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View Diary: Mad Men: The Collaborators (6.3) (192 comments)

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  •  Defending Don (3+ / 0-)
    Recommended by:
    thankgodforairamerica, Adam B, melo

    No, not his actions, they are pretty indefensible.  But he is a much more nuanced character than people are giving credit here.  Maybe that is why viewers haven't completely soured on him. The show would never be as popular as it is if he was just a good looking bad boy.  He is a much more interesting character than that.

    Remember, Don was abandoned by women his entire childhood.  His real mother died in childbirth and he was given to someone else.  Now, in the brothel scenes, the women who is identified as his "mother" is betraying him with the "rooster."  That has led Don to a pathological need to abandon women before they abandon him.  I am not defending this, just trying to explain it. He was sure that Betty would leave him some day (she was just a trophy, not his real love anyway).  And despite all of his philandering, despite knowing that his marriage was failing, the only time he got really, really upset was when he found out about Henry.  He also got really upset with Sally's teacher when she was trying to break off their affair, although he did it himself a short time later. Finally, he got upset with Sylvia when she threatened to end their affair at the dinner table.  Remarkably, last week in the final scene he said that he "didn't want to do this anymore." But when she hints at it, he goes ballistic.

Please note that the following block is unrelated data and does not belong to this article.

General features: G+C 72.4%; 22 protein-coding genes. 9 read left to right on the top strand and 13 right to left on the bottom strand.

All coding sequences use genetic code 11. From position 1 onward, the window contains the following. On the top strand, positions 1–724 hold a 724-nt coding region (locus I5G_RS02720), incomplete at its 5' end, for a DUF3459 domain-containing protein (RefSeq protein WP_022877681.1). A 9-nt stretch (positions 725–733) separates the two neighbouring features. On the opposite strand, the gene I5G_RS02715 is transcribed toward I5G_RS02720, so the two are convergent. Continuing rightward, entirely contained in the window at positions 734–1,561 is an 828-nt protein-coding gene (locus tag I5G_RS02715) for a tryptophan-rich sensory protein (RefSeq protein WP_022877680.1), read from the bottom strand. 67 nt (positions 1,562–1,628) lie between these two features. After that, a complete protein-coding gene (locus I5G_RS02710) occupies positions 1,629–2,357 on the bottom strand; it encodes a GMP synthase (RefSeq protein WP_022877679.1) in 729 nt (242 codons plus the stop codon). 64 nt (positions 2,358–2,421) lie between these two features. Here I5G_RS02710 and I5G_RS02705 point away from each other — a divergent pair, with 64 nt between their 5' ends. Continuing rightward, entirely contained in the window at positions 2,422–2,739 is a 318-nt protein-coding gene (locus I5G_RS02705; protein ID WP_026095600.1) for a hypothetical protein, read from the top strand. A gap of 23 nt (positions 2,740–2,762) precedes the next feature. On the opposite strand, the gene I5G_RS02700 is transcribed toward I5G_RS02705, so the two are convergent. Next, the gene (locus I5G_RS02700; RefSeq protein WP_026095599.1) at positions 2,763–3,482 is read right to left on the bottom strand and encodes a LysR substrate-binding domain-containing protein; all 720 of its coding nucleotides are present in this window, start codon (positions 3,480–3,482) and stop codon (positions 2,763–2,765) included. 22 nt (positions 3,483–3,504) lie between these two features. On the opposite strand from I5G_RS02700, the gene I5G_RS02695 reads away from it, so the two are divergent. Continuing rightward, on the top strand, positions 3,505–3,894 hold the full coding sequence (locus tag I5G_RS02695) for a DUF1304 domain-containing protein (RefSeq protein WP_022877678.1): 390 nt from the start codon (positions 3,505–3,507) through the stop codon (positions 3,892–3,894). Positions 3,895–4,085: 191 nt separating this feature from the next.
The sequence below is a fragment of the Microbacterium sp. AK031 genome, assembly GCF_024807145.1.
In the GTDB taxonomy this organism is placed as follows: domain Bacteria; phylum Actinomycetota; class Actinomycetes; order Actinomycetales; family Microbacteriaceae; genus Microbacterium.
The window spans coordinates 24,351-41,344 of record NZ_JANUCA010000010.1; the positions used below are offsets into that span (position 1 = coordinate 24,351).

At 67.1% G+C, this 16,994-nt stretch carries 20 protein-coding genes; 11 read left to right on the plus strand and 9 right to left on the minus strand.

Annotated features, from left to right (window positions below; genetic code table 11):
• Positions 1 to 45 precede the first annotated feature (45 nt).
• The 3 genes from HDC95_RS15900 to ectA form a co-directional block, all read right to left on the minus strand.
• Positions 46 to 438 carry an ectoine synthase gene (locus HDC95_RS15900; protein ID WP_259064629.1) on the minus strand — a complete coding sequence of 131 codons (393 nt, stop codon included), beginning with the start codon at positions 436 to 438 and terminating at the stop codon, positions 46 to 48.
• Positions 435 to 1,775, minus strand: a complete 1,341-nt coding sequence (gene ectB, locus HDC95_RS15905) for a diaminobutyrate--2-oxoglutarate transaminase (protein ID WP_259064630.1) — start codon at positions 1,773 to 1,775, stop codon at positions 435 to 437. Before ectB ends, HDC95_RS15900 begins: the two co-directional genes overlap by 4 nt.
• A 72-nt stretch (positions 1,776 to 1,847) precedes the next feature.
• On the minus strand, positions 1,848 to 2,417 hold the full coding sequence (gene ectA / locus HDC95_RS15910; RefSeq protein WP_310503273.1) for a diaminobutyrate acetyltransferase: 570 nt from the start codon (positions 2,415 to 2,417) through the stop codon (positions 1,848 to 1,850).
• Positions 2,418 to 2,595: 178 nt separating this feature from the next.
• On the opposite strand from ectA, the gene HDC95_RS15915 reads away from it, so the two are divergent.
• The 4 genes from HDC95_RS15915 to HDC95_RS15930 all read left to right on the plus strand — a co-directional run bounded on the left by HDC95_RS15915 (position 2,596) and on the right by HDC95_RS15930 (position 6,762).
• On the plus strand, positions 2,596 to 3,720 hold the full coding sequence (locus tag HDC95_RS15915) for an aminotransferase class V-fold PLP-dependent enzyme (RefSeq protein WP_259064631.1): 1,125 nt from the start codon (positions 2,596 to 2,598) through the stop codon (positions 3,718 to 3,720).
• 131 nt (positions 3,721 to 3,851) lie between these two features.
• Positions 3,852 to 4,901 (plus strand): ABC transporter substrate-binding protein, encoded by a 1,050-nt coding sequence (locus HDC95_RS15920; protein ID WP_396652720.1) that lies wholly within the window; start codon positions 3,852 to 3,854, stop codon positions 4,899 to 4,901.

All of this bring me to Don and Megan, who Don seems to have genuinely loved.  But Don got thrown off of the pony when Megan's career started in earnest.  Again, he realized that he might be abandoned by a woman he loved.  In the last scene of last season, the "are you alone" bar scene, Don had gone to the bar directly from the TV set, where he had watched Megan be so enthralled by her acting career.  

    Add to that the fact that Megan had previously refused to have children with Don.  "She says I already have my children."  So Don sees that Megan is refusing to create binding ties, assumes that she is setting him up to abandon him, and goes back to his pre-emptive bad behavior.  

    That is why the miscarriage scene, with Megan proposing to have a "conversation" about having children, hit him so hard.  He realizes that maybe he was wrong, she is not about to abandon him. So he collapses in the hallway, because he has instinctively acted so as to destroy the only good thing he has ever had.  And he knows it.

    In my mind, this is what makes the show so good.  I may have started watching it for January Jones, but I have stayed for the really really interesting portrayals of human nature (OK, and the good looking people.)

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